Today’s recipe is my contribution to the St. Joseph’s celebrations. If you’re inclined to bake these over the weekend before St. Joseph’s Day, be my guest. They do take some time to prepare, but two-thirds of the time is inactive so it’s similar to bread making in how you must spend your time with it. Because this is a short dough, it needs to chill so that the butter can harden so that the dough can be rolled. These aren’t your standard “drop” cookies. They’re a bit more involved. Although they do take some time and work to make, I think you’ll find them to be worth the effort.

Cucidati - Italian Fig Cookie Recipe

My favorite part about the cookies has got to be the filling. Even though they’re called fig cookies, they also contain dates and raisins in some pretty significant amounts. Rounding out the filling are pecans, walnuts, Cointreau, honey and some spices. Thankfully the food processor does most of the work here – it’s a pretty dense filling. This also goes into the fridge while the cookie dough is in the fridge because you want the filling to be rather firm so that it’s easier to work with. When at room temperature, the filling is a bit more sticky and challenging to work with. Keeping all the ingredients cold for this recipe will be the key to success.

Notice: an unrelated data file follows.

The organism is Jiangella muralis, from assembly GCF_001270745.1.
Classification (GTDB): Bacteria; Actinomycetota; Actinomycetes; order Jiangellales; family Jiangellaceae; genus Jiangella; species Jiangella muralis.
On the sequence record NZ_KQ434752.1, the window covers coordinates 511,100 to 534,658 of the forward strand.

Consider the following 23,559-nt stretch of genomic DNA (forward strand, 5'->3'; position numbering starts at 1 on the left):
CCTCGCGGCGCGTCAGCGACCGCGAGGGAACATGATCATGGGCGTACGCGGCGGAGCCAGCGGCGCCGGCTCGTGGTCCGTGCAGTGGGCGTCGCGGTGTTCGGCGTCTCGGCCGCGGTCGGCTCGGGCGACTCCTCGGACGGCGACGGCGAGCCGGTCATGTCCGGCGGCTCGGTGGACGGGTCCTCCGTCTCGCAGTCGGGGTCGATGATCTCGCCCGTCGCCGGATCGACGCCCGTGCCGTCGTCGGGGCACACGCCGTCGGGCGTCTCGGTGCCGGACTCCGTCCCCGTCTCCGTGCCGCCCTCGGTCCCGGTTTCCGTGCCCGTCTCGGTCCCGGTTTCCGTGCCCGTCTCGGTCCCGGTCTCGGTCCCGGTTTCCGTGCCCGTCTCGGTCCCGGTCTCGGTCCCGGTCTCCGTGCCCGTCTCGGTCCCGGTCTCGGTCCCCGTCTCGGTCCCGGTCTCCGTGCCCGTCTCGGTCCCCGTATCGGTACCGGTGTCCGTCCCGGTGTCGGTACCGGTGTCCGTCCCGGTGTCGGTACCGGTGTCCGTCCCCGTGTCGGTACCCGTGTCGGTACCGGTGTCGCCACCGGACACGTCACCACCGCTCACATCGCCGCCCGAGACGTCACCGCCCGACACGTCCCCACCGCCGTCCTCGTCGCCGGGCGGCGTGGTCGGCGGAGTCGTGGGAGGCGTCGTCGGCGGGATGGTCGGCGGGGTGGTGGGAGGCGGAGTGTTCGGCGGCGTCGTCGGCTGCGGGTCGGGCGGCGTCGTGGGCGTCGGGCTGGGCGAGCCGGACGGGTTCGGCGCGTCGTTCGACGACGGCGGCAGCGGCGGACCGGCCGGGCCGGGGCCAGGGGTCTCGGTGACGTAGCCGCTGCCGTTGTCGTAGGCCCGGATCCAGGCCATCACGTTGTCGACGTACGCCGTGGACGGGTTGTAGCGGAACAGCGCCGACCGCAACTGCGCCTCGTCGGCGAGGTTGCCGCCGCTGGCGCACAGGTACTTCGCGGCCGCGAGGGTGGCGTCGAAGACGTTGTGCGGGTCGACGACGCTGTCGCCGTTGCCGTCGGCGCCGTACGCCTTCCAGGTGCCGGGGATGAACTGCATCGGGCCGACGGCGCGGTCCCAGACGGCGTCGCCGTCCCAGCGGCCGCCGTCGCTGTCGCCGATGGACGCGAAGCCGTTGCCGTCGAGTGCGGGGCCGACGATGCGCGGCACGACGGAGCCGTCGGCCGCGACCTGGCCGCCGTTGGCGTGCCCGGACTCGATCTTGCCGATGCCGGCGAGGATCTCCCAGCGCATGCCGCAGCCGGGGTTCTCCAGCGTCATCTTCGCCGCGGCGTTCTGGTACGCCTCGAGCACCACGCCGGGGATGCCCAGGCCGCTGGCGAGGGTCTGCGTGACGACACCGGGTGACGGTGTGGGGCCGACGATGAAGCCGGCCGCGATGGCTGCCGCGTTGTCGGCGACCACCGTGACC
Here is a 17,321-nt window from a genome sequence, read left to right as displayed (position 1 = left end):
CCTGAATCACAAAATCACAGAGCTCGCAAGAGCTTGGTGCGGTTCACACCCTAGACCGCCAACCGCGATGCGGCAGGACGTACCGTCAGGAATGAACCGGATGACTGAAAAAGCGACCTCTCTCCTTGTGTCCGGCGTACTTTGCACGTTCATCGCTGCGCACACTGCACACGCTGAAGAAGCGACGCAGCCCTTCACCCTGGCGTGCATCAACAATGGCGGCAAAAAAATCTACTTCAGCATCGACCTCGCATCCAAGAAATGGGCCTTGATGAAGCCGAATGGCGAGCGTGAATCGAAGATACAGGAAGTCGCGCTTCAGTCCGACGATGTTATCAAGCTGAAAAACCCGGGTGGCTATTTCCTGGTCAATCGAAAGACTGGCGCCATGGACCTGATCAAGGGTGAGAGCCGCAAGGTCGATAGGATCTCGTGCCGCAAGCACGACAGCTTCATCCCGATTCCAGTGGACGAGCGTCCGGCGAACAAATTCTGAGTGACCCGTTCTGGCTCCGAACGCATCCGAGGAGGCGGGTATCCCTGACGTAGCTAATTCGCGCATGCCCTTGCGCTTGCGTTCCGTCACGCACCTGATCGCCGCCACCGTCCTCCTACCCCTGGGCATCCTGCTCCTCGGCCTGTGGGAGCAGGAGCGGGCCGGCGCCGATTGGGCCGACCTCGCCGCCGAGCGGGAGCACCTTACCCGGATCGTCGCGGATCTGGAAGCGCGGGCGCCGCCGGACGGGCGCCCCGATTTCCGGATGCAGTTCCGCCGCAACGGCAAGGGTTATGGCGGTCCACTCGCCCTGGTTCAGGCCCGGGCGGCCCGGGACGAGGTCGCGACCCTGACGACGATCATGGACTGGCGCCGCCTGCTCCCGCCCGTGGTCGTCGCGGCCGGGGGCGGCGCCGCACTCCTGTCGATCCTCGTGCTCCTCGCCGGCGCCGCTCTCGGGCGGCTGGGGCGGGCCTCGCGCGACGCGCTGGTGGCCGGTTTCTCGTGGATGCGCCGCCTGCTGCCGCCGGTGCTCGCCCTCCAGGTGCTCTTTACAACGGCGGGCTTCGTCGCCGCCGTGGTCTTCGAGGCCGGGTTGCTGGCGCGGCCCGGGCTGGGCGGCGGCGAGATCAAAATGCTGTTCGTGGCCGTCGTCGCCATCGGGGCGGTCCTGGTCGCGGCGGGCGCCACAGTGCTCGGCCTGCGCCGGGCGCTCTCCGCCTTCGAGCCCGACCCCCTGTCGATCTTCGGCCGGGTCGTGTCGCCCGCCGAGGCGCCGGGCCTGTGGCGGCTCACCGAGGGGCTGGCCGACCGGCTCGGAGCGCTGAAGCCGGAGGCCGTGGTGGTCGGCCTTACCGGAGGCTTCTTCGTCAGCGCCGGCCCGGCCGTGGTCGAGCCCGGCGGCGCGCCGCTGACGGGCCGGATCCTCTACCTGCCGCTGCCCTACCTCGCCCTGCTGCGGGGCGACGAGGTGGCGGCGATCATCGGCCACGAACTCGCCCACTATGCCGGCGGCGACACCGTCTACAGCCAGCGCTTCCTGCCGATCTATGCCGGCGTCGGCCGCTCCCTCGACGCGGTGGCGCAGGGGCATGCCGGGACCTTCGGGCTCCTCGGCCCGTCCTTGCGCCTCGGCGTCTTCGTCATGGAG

Cucidati - Italian Fig Cookie Recipe

If you’re curious about how I liked my mat, your wait is over: I loved it! Really, it was all rather serendipitous that Baker’s Mat contacted me when they did. I already had this cookie post planned in my recipe rotation so it’s nice that it worked out so well. Prior to having this Baker’s Mat, I always just used Silpat. They’ve been around longer, and that was just the brand I was familiar with. But I have to say, I like my Baker’s Mat better. For one, the mat doesn’t seem to get as sticky as a Silpat does. No matter how many times I wash my Silpat, it’s still greasy. This one is not like that – it cleans up more easily. Also, I just love the green and white color tones. They make me think of pleasant spring and summer weather. I was pleased with the performance of my mat, and I’m really glad to have one. I may end up doing even more baking as a result!

Cucidati - Italian Fig Cookie Recipe

So now to the REALLY important stuff – the giveaway! As I said at the top, Baker’s Mat is giving two lucky winners one mat each. All you have to do is enter in the Rafflecopter widget below. I have one mandatory question for you to answer then the rest are optional bonuses for additional entries. Also, we’re going to run a two-week contest so that we can garner even more interest in this giveaway. But that does also mean even more chances for you to win because I do have a daily option below for tweeting about the contest. Score!